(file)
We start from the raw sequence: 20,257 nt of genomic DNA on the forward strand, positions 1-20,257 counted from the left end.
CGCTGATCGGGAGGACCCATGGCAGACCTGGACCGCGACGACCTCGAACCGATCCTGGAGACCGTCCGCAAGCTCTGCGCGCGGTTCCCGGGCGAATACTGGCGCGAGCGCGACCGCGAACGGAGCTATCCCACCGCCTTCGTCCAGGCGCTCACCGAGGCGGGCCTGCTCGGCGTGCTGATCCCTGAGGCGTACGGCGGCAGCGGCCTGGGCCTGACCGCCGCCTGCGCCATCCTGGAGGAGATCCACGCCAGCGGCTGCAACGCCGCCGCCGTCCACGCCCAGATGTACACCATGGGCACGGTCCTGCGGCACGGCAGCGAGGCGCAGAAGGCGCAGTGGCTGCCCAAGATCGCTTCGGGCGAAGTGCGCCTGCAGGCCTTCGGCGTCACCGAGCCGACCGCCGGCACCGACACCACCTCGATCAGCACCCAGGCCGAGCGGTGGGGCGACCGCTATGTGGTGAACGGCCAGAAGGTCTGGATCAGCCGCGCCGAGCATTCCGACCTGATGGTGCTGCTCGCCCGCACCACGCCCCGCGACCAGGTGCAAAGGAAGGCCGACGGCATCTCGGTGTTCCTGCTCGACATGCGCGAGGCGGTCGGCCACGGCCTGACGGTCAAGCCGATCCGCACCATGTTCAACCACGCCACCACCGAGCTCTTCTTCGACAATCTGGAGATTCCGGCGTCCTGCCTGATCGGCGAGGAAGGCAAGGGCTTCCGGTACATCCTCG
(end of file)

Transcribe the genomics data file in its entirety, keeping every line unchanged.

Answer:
We start from the raw sequence: 20,257 nt of genomic DNA on the forward strand, positions 1-20,257 counted from the left end.
CGCTGATCGGGAGGACCCATGGCAGACCTGGACCGCGACGACCTCGAACCGATCCTGGAGACCGTCCGCAAGCTCTGCGCGCGGTTCCCGGGCGAATACTGGCGCGAGCGCGACCGCGAACGGAGCTATCCCACCGCCTTCGTCCAGGCGCTCACCGAGGCGGGCCTGCTCGGCGTGCTGATCCCTGAGGCGTACGGCGGCAGCGGCCTGGGCCTGACCGCCGCCTGCGCCATCCTGGAGGAGATCCACGCCAGCGGCTGCAACGCCGCCGCCGTCCACGCCCAGATGTACACCATGGGCACGGTCCTGCGGCACGGCAGCGAGGCGCAGAAGGCGCAGTGGCTGCCCAAGATCGCTTCGGGCGAAGTGCGCCTGCAGGCCTTCGGCGTCACCGAGCCGACCGCCGGCACCGACACCACCTCGATCAGCACCCAGGCCGAGCGGTGGGGCGACCGCTATGTGGTGAACGGCCAGAAGGTCTGGATCAGCCGCGCCGAGCATTCCGACCTGATGGTGCTGCTCGCCCGCACCACGCCCCGCGACCAGGTGCAAAGGAAGGCCGACGGCATCTCGGTGTTCCTGCTCGACATGCGCGAGGCGGTCGGCCACGGCCTGACGGTCAAGCCGATCCGCACCATGTTCAACCACGCCACCACCGAGCTCTTCTTCGACAATCTGGAGATTCCGGCGTCCTGCCTGATCGGCGAGGAAGGCAAGGGCTTCCGGTACATCCTCG